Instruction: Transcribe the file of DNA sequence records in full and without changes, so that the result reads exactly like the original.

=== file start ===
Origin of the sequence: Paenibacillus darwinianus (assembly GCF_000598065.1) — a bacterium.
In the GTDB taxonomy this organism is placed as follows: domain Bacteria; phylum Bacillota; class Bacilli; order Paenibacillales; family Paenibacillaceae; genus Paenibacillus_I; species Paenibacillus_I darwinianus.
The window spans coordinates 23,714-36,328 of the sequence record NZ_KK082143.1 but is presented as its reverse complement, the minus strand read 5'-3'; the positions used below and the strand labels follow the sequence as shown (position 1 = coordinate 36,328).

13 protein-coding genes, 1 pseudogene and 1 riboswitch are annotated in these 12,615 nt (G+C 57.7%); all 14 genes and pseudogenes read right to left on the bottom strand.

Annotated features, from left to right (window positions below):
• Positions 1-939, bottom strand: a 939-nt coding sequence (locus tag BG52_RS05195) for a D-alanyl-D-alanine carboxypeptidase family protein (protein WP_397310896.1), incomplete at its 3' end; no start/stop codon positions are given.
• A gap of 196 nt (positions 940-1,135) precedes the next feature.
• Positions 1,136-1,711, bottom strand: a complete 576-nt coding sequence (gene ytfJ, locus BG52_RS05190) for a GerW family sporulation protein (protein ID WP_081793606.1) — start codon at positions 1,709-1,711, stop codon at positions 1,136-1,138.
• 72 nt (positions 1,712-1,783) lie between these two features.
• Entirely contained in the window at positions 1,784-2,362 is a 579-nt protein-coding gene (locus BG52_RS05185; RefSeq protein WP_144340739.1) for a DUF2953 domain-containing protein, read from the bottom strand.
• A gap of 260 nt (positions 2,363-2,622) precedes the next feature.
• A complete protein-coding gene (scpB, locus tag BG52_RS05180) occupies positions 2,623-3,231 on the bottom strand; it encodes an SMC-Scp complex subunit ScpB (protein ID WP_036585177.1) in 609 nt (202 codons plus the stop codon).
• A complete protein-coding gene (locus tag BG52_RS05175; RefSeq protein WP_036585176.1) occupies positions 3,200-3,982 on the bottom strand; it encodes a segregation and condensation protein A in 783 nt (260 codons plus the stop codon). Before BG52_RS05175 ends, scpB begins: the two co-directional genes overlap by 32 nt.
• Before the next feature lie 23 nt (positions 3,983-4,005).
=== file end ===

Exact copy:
Origin of the sequence: Paenibacillus darwinianus (assembly GCF_000598065.1) — a bacterium.
In the GTDB taxonomy this organism is placed as follows: domain Bacteria; phylum Bacillota; class Bacilli; order Paenibacillales; family Paenibacillaceae; genus Paenibacillus_I; species Paenibacillus_I darwinianus.
The window spans coordinates 23,714-36,328 of the sequence record NZ_KK082143.1 but is presented as its reverse complement, the minus strand read 5'-3'; the positions used below and the strand labels follow the sequence as shown (position 1 = coordinate 36,328).

13 protein-coding genes, 1 pseudogene and 1 riboswitch are annotated in these 12,615 nt (G+C 57.7%); all 14 genes and pseudogenes read right to left on the bottom strand.

Annotated features, from left to right (window positions below):
• Positions 1-939, bottom strand: a 939-nt coding sequence (locus tag BG52_RS05195) for a D-alanyl-D-alanine carboxypeptidase family protein (protein WP_397310896.1), incomplete at its 3' end; no start/stop codon positions are given.
• A gap of 196 nt (positions 940-1,135) precedes the next feature.
• Positions 1,136-1,711, bottom strand: a complete 576-nt coding sequence (gene ytfJ, locus BG52_RS05190) for a GerW family sporulation protein (protein ID WP_081793606.1) — start codon at positions 1,709-1,711, stop codon at positions 1,136-1,138.
• 72 nt (positions 1,712-1,783) lie between these two features.
• Entirely contained in the window at positions 1,784-2,362 is a 579-nt protein-coding gene (locus BG52_RS05185; RefSeq protein WP_144340739.1) for a DUF2953 domain-containing protein, read from the bottom strand.
• A gap of 260 nt (positions 2,363-2,622) precedes the next feature.
• A complete protein-coding gene (scpB, locus tag BG52_RS05180) occupies positions 2,623-3,231 on the bottom strand; it encodes an SMC-Scp complex subunit ScpB (protein ID WP_036585177.1) in 609 nt (202 codons plus the stop codon).
• A complete protein-coding gene (locus tag BG52_RS05175; RefSeq protein WP_036585176.1) occupies positions 3,200-3,982 on the bottom strand; it encodes a segregation and condensation protein A in 783 nt (260 codons plus the stop codon). Before BG52_RS05175 ends, scpB begins: the two co-directional genes overlap by 32 nt.
• Before the next feature lie 23 nt (positions 3,983-4,005).